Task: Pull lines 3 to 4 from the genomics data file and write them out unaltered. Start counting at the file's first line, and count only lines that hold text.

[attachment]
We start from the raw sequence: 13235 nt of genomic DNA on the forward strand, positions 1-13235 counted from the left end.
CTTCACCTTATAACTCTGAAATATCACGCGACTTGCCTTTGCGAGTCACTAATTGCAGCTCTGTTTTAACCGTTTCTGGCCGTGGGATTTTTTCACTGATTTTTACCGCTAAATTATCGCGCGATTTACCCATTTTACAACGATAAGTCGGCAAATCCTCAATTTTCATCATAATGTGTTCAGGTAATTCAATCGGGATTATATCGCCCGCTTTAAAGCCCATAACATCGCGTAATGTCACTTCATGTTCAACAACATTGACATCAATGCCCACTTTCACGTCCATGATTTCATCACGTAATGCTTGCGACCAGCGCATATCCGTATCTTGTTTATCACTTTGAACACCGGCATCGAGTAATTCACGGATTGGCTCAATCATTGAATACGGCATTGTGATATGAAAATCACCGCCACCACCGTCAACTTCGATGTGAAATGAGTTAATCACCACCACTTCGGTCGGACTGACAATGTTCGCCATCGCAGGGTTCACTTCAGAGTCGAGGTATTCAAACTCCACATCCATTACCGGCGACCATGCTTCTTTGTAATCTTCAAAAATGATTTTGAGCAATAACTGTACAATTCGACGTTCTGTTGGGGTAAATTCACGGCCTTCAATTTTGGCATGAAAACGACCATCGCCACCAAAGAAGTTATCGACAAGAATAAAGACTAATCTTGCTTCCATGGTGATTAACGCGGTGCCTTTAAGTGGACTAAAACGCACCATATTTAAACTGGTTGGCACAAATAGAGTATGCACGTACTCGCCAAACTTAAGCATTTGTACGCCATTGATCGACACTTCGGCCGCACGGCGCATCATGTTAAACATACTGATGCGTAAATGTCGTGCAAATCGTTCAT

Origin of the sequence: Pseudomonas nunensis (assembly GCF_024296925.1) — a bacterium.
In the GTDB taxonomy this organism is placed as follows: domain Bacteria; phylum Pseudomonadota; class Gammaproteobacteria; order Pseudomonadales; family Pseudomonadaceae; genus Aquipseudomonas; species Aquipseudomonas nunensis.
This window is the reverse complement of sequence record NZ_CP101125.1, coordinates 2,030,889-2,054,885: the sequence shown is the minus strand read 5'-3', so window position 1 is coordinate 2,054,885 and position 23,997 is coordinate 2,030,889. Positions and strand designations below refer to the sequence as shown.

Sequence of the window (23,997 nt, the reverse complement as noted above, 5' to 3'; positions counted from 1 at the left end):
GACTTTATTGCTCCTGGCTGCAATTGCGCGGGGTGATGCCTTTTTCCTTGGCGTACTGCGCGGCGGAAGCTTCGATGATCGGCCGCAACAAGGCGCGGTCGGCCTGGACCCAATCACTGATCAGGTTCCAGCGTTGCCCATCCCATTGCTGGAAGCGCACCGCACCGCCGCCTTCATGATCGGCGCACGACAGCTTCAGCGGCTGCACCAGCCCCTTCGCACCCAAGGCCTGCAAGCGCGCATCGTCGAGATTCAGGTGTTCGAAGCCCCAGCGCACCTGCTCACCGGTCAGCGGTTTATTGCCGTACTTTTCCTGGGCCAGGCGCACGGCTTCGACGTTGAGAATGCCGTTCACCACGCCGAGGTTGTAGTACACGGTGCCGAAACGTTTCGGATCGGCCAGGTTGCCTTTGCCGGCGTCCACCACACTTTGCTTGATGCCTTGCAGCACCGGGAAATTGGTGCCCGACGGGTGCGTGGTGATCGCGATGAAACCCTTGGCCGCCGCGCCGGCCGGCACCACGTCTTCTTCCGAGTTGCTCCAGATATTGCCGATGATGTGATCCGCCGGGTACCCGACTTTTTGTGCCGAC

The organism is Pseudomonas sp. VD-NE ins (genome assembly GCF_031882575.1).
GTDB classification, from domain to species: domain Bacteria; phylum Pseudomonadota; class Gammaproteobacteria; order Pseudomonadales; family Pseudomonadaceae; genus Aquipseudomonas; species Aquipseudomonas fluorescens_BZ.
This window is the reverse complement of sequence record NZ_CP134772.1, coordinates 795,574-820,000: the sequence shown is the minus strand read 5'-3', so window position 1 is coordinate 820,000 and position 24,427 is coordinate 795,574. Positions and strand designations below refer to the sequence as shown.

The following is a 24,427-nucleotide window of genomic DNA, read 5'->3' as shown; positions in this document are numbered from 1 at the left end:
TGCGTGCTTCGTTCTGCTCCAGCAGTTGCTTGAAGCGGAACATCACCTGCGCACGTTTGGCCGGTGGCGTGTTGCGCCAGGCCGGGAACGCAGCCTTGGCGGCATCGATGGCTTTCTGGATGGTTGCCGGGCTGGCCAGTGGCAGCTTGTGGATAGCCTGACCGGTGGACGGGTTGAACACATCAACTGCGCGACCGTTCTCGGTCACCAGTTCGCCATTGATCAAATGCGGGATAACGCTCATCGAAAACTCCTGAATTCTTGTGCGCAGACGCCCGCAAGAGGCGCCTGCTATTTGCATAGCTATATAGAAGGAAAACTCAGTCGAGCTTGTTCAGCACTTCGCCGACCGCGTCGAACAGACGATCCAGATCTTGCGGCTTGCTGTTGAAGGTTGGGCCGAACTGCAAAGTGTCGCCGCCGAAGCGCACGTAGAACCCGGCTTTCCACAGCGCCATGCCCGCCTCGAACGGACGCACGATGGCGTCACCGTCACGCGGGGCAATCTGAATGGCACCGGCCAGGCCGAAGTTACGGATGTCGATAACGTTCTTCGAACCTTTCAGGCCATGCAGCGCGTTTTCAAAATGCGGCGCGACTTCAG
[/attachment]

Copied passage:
Origin of the sequence: Pseudomonas nunensis (assembly GCF_024296925.1) — a bacterium.
In the GTDB taxonomy this organism is placed as follows: domain Bacteria; phylum Pseudomonadota; class Gammaproteobacteria; order Pseudomonadales; family Pseudomonadaceae; genus Aquipseudomonas; species Aquipseudomonas nunensis.